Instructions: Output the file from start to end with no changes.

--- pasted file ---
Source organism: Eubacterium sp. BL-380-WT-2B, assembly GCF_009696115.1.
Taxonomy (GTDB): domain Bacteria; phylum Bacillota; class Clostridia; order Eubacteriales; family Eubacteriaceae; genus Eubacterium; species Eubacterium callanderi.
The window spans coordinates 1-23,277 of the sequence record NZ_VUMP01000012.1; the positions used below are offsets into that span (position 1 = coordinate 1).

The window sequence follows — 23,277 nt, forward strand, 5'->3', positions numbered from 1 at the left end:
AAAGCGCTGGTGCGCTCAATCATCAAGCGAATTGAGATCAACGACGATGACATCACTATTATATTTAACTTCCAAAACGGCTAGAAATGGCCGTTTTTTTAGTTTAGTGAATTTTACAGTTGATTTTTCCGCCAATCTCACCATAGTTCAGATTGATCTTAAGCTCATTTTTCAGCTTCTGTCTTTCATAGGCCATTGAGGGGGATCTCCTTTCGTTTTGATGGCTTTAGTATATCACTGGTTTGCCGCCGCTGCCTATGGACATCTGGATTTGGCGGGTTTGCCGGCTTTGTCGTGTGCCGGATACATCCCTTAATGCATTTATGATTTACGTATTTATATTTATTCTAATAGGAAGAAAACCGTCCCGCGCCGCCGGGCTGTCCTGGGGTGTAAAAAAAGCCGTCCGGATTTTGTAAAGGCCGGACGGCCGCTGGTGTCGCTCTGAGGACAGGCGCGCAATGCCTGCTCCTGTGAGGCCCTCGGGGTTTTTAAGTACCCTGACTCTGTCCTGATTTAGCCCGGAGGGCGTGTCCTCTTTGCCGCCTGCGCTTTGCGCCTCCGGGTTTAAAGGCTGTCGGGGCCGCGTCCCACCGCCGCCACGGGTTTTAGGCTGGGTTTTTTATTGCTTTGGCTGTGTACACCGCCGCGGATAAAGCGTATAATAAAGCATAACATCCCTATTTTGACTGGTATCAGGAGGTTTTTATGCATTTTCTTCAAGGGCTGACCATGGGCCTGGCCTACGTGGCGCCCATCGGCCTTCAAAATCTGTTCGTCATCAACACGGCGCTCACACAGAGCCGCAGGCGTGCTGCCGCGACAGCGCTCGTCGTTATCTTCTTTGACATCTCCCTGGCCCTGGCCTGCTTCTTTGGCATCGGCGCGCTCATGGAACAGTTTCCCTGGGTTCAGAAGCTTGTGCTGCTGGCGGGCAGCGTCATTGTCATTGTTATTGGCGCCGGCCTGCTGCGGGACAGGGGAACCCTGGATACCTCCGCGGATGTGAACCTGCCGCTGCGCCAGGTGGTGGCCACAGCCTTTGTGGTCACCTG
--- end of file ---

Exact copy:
Source organism: Eubacterium sp. BL-380-WT-2B, assembly GCF_009696115.1.
Taxonomy (GTDB): domain Bacteria; phylum Bacillota; class Clostridia; order Eubacteriales; family Eubacteriaceae; genus Eubacterium; species Eubacterium callanderi.
The window spans coordinates 1-23,277 of the sequence record NZ_VUMP01000012.1; the positions used below are offsets into that span (position 1 = coordinate 1).

The window sequence follows — 23,277 nt, forward strand, 5'->3', positions numbered from 1 at the left end:
AAAGCGCTGGTGCGCTCAATCATCAAGCGAATTGAGATCAACGACGATGACATCACTATTATATTTAACTTCCAAAACGGCTAGAAATGGCCGTTTTTTTAGTTTAGTGAATTTTACAGTTGATTTTTCCGCCAATCTCACCATAGTTCAGATTGATCTTAAGCTCATTTTTCAGCTTCTGTCTTTCATAGGCCATTGAGGGGGATCTCCTTTCGTTTTGATGGCTTTAGTATATCACTGGTTTGCCGCCGCTGCCTATGGACATCTGGATTTGGCGGGTTTGCCGGCTTTGTCGTGTGCCGGATACATCCCTTAATGCATTTATGATTTACGTATTTATATTTATTCTAATAGGAAGAAAACCGTCCCGCGCCGCCGGGCTGTCCTGGGGTGTAAAAAAAGCCGTCCGGATTTTGTAAAGGCCGGACGGCCGCTGGTGTCGCTCTGAGGACAGGCGCGCAATGCCTGCTCCTGTGAGGCCCTCGGGGTTTTTAAGTACCCTGACTCTGTCCTGATTTAGCCCGGAGGGCGTGTCCTCTTTGCCGCCTGCGCTTTGCGCCTCCGGGTTTAAAGGCTGTCGGGGCCGCGTCCCACCGCCGCCACGGGTTTTAGGCTGGGTTTTTTATTGCTTTGGCTGTGTACACCGCCGCGGATAAAGCGTATAATAAAGCATAACATCCCTATTTTGACTGGTATCAGGAGGTTTTTATGCATTTTCTTCAAGGGCTGACCATGGGCCTGGCCTACGTGGCGCCCATCGGCCTTCAAAATCTGTTCGTCATCAACACGGCGCTCACACAGAGCCGCAGGCGTGCTGCCGCGACAGCGCTCGTCGTTATCTTCTTTGACATCTCCCTGGCCCTGGCCTGCTTCTTTGGCATCGGCGCGCTCATGGAACAGTTTCCCTGGGTTCAGAAGCTTGTGCTGCTGGCGGGCAGCGTCATTGTCATTGTTATTGGCGCCGGCCTGCTGCGGGACAGGGGAACCCTGGATACCTCCGCGGATGTGAACCTGCCGCTGCGCCAGGTGGTGGCCACAGCCTTTGTGGTCACCTG